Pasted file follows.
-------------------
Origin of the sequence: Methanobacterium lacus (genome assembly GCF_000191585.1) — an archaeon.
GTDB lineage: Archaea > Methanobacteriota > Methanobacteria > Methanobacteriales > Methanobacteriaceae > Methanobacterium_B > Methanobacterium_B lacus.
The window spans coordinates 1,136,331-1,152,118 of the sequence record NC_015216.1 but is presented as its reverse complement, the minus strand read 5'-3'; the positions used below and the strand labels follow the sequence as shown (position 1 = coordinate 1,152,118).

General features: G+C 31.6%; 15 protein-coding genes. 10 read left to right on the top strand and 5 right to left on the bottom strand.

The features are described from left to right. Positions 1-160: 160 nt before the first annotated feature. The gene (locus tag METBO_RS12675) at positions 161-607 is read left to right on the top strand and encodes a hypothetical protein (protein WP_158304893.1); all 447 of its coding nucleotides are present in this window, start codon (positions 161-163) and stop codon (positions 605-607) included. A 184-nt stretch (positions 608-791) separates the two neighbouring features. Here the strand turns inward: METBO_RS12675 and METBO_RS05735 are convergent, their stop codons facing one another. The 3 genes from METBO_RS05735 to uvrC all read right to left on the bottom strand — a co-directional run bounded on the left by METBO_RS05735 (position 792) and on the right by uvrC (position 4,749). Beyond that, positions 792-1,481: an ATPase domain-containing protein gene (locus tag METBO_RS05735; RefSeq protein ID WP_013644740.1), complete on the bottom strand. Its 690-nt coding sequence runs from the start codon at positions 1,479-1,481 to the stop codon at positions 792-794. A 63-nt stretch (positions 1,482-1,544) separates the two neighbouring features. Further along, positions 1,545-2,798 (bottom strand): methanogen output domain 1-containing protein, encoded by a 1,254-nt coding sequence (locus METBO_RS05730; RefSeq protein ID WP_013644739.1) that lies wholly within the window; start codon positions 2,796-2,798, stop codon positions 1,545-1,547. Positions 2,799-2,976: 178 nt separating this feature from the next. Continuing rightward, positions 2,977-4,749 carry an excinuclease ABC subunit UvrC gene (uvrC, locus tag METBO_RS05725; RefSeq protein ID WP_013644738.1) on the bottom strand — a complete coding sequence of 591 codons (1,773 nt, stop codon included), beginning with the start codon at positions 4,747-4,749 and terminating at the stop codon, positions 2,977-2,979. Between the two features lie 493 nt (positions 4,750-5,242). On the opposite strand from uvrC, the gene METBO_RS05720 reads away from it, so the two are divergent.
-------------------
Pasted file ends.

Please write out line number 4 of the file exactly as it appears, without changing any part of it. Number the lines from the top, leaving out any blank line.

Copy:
General features: G+C 31.6%; 15 protein-coding genes. 10 read left to right on the top strand and 5 right to left on the bottom strand.